I don’t know how to feel about Gallagher’s heart attack

Gallagher continues his gradual convergence with The Crypt Keeper.

If I asked you what you thought of the prop comedian Gallagher, best known for making audiences sit through an hour of visual puns before his famous sledge-o-matic routine, you would probably say something mean. When I was ten, I loved the sledge-o-matic. I distinctly remember walking more than a mile to the video store to rent Gallagher videos with my brother. Twenty-five years later, that video store is a Subway and I am not laughing uproariously at the gag, “You want that cheeseburger to go? [Crushes cheeseburger with mallet.] It’s gone!” Yet Gallagher is doing the exact same thing. There he is in the photo above, making some sort of racket joke and wearing a t-shirt with a picture of himself on it. He is clearly an object of derision. Also, he just emerged from a medically-induced coma after his second heart attack. Now who’s an asshole?

In the same way that the sledgehammer turned out to be the missing ingredient of young Leo Anthony Gallagher’s standup act sometime in the late seventies, the key element in his late career turns out to be impending death. Here the Daily News bears quoting at length:

“Surprise, I’m still here!” the comedian, whose full name is Leo Anthony Gallagher, told a TMZ cameraman as he left the Lewiston, Tex., hospital Wednesday afternoon. “But in Texas, you get a deal: You get the heart transplant and the hair transplant,” he deadpanned, before pulling up his umbrella and showing off a piece of artificial grass he had stuck to the top of his head.

Picture Gallagher trying to focus his eyes as he emerges from a coma, lying for probably days in that hospital room and remembering his loved ones, his childhood in Texas, suing his brother, all of the things that make a life. Okay, he thinks, how can I make this funny? Then he calls his distraught family into the room and tells them to get a piece of astroturf and some glue.

Somewhere in there is the essence of tragedy. You have to dig through a lot of stuff to find it, though. The case of Gallagher is an instructive one, since he continues to do the same thing at all points in his life. In 1982, he is wearing a hat with a handle on it and smashing food on Showtime. In 2011, he collapsed on stage doing the sledge-o-matic in Minnesota. Gallagher’s act therefore serves as a sort of consistent function in the question of how we feel about him. The independent variable is how close he is to death.

When he was thirty or forty, his insistence on working the same gimmick night after night for the small subset of people who found it hilarious made him a stupid hack. This phenomenon was intensified by his public disdain for more successful comedians he considered less talented, including Robin Williams and David Letterman. It was totally okay to hate Gallagher, because he was making money doing bad work while simultaneously criticizing better comedians, along with “China people and queers.” When he is walking out of the hospital, however, the same hackery takes on a strange poignancy.

There’s an obvious reason for that: you should pity people who are about to die. Yet Gallagher, who in interviews and his general public persona strikes one as a person especially likely to pity himself, does not play the sympathy card at all. He just makes another idiotic ploy for cheap laughs. It is impossible to hate Gallagher in that moment. His desperate attempts to get attention by any means available—so dumb that they led him to disdain the people who rewarded them, so craven when he was healthy—become brave when he is going to die.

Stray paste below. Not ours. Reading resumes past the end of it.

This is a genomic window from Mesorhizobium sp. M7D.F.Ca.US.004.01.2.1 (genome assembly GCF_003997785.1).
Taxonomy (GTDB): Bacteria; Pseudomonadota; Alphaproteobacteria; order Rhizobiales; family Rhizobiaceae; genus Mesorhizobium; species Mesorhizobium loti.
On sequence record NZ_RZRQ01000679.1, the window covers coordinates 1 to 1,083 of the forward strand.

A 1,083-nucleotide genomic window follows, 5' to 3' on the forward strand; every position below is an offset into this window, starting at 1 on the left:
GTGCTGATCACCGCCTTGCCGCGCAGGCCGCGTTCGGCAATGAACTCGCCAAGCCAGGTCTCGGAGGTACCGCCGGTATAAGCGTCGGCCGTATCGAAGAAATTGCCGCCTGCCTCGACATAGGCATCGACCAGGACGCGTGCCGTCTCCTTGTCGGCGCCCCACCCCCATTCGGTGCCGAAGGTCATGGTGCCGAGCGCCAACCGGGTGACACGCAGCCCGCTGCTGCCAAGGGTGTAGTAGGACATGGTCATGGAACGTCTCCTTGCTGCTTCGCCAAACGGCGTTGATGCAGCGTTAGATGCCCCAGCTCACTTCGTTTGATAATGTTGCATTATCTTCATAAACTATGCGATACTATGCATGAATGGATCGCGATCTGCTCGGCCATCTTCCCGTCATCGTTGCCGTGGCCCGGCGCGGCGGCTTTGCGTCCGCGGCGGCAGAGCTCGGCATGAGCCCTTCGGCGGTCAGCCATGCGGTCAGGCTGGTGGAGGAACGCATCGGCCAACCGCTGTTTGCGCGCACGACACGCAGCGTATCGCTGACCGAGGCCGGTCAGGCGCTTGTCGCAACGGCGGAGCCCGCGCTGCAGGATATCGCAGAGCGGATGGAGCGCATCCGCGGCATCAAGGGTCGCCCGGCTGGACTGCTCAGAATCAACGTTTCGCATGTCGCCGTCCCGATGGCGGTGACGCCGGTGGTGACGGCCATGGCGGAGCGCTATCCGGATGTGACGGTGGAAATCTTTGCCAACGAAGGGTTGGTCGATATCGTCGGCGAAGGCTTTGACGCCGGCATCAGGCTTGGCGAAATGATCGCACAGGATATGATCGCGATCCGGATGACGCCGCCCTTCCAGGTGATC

I submit that this phenomenon reveals a fallacy in our thinking. The fallacy does not lie in sympathizing with Gallagher now, however, but in deriding him when he was younger. We are all going to die. That doesn’t make it any funnier to stick grass to our heads, nor does it make it more dignified. But it does make it forgivable.

Gallagher is a comedian who has been lambasted for hitting on something that worked and doing it for the rest of his life. From a comedy standpoint, that is unforgivable, but from a human standpoint it is oddly brave. At least he is doing something, right? He could have just slowly made his way out of the hospital and lowered himself into the car to go home and cry with his family. Instead, he took the opportunity to work in one more gag. There is dignity in doing comedy in the face of death, even though it is terrible comedy, even though you are scared. In his obstinate, thirty-year sameness, Gallagher just got scared way before the rest of us.


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  1. Did Dave Chapelle ever return to comedy? Maybe as ‘Black Gallagher’ he was enlightened to the true comedic genius of smashing food with a sledgehammer, which only he and the real Gallagher ever truly understood. Gallagher, upon discovering the sledgehammer bit is the final plateau of comedic enterprise, simply decided the best course was to continue doing it as much as possible until he dies. ‘Black Gallagher’, however, saw all future comedic effort as futile, and retired.

  2. “We are all going to die. That doesn’t make it any funnier to stick grass to our heads, nor does it make it more dignified. But it does make it forgivable.”

    Loved this, Dan.

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